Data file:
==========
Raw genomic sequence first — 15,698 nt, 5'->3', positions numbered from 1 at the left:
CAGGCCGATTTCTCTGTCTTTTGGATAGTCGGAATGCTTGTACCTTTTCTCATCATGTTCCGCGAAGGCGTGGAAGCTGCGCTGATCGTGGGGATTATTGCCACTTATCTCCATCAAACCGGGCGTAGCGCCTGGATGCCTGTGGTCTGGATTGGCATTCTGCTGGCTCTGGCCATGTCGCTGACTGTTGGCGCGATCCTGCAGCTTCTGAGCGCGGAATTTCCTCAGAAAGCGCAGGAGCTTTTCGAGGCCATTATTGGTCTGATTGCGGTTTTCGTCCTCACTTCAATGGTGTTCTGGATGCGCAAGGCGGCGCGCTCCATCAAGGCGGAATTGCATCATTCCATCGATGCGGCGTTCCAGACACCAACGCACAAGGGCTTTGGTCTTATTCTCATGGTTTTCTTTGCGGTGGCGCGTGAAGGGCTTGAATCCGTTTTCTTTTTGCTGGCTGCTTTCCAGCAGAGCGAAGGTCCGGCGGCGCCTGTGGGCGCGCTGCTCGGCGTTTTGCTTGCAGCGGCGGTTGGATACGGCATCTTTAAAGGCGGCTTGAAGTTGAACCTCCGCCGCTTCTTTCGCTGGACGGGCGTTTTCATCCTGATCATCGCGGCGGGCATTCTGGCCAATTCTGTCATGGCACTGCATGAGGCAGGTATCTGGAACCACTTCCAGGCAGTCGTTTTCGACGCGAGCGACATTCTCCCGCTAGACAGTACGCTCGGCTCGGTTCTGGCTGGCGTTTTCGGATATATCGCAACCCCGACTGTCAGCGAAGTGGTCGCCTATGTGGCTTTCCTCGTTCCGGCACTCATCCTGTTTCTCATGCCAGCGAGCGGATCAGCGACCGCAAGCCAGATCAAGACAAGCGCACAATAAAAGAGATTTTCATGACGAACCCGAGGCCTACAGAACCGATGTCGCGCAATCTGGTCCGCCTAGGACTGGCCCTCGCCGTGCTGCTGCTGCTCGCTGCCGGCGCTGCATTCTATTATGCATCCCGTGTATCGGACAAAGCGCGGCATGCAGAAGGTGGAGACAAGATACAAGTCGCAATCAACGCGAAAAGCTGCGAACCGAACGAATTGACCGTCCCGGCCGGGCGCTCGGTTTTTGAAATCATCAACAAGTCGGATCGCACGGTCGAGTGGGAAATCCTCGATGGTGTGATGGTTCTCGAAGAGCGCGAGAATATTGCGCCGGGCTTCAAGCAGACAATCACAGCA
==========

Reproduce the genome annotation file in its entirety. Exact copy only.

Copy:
Raw genomic sequence first — 15,698 nt, 5'->3', positions numbered from 1 at the left:
CAGGCCGATTTCTCTGTCTTTTGGATAGTCGGAATGCTTGTACCTTTTCTCATCATGTTCCGCGAAGGCGTGGAAGCTGCGCTGATCGTGGGGATTATTGCCACTTATCTCCATCAAACCGGGCGTAGCGCCTGGATGCCTGTGGTCTGGATTGGCATTCTGCTGGCTCTGGCCATGTCGCTGACTGTTGGCGCGATCCTGCAGCTTCTGAGCGCGGAATTTCCTCAGAAAGCGCAGGAGCTTTTCGAGGCCATTATTGGTCTGATTGCGGTTTTCGTCCTCACTTCAATGGTGTTCTGGATGCGCAAGGCGGCGCGCTCCATCAAGGCGGAATTGCATCATTCCATCGATGCGGCGTTCCAGACACCAACGCACAAGGGCTTTGGTCTTATTCTCATGGTTTTCTTTGCGGTGGCGCGTGAAGGGCTTGAATCCGTTTTCTTTTTGCTGGCTGCTTTCCAGCAGAGCGAAGGTCCGGCGGCGCCTGTGGGCGCGCTGCTCGGCGTTTTGCTTGCAGCGGCGGTTGGATACGGCATCTTTAAAGGCGGCTTGAAGTTGAACCTCCGCCGCTTCTTTCGCTGGACGGGCGTTTTCATCCTGATCATCGCGGCGGGCATTCTGGCCAATTCTGTCATGGCACTGCATGAGGCAGGTATCTGGAACCACTTCCAGGCAGTCGTTTTCGACGCGAGCGACATTCTCCCGCTAGACAGTACGCTCGGCTCGGTTCTGGCTGGCGTTTTCGGATATATCGCAACCCCGACTGTCAGCGAAGTGGTCGCCTATGTGGCTTTCCTCGTTCCGGCACTCATCCTGTTTCTCATGCCAGCGAGCGGATCAGCGACCGCAAGCCAGATCAAGACAAGCGCACAATAAAAGAGATTTTCATGACGAACCCGAGGCCTACAGAACCGATGTCGCGCAATCTGGTCCGCCTAGGACTGGCCCTCGCCGTGCTGCTGCTGCTCGCTGCCGGCGCTGCATTCTATTATGCATCCCGTGTATCGGACAAAGCGCGGCATGCAGAAGGTGGAGACAAGATACAAGTCGCAATCAACGCGAAAAGCTGCGAACCGAACGAATTGACCGTCCCGGCCGGGCGCTCGGTTTTTGAAATCATCAACAAGTCGGATCGCACGGTCGAGTGGGAAATCCTCGATGGTGTGATGGTTCTCGAAGAGCGCGAGAATATTGCGCCGGGCTTCAAGCAGACAATCACAGCA